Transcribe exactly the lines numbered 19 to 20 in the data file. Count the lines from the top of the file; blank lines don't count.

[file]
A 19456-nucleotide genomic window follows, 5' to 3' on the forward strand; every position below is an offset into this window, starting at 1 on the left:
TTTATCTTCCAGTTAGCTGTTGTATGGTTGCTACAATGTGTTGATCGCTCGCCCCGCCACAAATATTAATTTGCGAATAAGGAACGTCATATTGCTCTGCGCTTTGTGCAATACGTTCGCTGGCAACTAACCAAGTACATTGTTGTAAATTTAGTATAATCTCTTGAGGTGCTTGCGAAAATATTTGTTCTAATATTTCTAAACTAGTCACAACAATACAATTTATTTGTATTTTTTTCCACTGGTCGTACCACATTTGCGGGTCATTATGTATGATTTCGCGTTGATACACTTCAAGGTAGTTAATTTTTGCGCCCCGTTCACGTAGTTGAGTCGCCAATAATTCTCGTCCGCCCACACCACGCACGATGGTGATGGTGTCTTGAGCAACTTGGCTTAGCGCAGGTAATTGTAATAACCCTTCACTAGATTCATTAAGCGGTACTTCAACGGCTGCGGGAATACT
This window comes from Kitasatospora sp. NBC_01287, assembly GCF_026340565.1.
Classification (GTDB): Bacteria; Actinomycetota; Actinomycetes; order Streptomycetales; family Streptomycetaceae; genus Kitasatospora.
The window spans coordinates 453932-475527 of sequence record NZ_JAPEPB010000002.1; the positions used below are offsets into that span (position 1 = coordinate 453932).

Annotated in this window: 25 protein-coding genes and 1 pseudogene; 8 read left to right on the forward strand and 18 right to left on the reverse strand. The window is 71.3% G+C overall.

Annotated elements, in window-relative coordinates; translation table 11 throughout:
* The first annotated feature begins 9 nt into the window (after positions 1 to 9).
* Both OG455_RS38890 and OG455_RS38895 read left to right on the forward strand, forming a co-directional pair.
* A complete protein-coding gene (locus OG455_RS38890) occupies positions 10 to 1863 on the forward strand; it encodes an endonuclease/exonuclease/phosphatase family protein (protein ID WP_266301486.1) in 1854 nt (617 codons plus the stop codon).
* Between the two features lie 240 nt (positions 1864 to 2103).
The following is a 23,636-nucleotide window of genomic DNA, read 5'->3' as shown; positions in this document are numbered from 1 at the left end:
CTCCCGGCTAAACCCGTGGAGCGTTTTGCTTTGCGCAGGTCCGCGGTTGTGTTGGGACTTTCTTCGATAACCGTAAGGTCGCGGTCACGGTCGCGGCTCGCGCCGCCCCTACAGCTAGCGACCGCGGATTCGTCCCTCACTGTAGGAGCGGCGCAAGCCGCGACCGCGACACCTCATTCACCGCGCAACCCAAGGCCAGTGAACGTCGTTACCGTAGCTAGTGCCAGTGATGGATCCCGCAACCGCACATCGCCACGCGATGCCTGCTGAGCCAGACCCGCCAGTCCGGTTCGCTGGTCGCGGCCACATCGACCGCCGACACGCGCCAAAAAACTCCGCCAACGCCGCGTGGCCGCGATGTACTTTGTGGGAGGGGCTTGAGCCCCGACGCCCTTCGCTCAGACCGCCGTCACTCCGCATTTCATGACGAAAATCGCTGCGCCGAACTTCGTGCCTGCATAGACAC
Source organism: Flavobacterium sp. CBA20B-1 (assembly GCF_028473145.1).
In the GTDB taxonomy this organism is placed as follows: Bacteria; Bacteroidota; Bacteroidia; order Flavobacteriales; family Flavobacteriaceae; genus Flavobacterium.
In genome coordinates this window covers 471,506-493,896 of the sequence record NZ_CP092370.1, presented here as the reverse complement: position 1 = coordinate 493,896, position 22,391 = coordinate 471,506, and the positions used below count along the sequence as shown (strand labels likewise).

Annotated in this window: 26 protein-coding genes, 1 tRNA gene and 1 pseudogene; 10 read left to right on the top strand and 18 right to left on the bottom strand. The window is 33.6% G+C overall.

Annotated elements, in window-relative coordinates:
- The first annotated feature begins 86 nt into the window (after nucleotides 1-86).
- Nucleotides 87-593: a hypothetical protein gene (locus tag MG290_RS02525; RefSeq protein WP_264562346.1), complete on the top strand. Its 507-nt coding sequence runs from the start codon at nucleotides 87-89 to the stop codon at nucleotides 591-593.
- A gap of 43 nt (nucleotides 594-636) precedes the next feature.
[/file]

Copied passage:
- The first annotated feature begins 86 nt into the window (after nucleotides 1-86).
- Nucleotides 87-593: a hypothetical protein gene (locus tag MG290_RS02525; RefSeq protein WP_264562346.1), complete on the top strand. Its 507-nt coding sequence runs from the start codon at nucleotides 87-89 to the stop codon at nucleotides 591-593.